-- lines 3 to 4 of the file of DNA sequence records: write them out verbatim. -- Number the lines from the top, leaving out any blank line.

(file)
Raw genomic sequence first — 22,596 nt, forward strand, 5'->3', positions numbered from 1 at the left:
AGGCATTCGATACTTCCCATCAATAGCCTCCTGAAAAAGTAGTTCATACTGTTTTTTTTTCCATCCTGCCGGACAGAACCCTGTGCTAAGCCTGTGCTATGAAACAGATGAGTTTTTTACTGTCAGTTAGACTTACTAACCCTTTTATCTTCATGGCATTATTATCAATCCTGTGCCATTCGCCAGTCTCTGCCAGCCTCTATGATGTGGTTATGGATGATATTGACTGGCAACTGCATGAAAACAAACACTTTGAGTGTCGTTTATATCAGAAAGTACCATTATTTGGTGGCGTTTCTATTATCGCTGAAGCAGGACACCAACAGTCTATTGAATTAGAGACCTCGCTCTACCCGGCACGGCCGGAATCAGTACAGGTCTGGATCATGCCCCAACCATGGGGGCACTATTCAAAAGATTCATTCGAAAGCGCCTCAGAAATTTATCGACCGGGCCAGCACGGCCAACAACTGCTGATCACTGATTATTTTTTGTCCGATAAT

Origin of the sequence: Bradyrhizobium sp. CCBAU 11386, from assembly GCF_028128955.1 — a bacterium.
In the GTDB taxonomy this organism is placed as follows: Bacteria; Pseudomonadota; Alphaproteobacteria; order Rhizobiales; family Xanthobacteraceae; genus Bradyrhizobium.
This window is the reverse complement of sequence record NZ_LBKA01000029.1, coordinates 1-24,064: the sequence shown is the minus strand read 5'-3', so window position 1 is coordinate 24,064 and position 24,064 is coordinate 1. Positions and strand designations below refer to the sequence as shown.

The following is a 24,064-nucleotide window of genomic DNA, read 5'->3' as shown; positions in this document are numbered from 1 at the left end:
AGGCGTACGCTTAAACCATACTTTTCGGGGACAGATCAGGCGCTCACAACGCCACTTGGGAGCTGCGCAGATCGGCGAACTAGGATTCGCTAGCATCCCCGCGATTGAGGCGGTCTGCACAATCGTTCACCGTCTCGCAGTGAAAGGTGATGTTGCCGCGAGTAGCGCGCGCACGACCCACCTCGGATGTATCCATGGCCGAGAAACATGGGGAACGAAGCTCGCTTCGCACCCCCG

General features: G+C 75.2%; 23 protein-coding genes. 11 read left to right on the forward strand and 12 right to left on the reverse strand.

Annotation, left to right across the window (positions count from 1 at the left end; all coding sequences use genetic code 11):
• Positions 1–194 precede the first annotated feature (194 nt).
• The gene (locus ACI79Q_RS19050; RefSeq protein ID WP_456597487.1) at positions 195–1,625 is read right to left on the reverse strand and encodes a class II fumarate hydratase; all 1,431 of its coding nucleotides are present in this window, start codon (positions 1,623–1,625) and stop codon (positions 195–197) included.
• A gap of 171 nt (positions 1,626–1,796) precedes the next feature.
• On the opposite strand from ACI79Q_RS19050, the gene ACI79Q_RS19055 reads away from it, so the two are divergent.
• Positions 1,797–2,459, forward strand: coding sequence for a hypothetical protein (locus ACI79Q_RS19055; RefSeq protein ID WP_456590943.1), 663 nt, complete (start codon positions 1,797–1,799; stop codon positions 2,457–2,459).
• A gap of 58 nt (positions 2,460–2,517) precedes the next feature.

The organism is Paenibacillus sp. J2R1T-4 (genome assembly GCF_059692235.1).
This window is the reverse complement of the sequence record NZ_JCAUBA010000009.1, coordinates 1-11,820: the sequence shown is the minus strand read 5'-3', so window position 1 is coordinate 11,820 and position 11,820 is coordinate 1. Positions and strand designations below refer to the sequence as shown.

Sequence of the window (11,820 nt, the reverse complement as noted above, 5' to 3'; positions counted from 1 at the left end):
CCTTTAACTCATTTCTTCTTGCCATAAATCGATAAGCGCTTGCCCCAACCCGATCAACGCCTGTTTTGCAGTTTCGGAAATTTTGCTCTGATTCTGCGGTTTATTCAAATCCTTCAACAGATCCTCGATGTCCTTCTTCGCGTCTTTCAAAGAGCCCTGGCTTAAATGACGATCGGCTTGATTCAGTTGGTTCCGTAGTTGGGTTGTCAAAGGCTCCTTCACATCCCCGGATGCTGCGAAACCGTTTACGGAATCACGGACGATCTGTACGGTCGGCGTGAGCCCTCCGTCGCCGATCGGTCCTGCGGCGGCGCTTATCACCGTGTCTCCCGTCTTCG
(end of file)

Origin of the sequence: Bradyrhizobium sp. CCBAU 11386, from assembly GCF_028128955.1 — a bacterium.
In the GTDB taxonomy this organism is placed as follows: Bacteria; Pseudomonadota; Alphaproteobacteria; order Rhizobiales; family Xanthobacteraceae; genus Bradyrhizobium.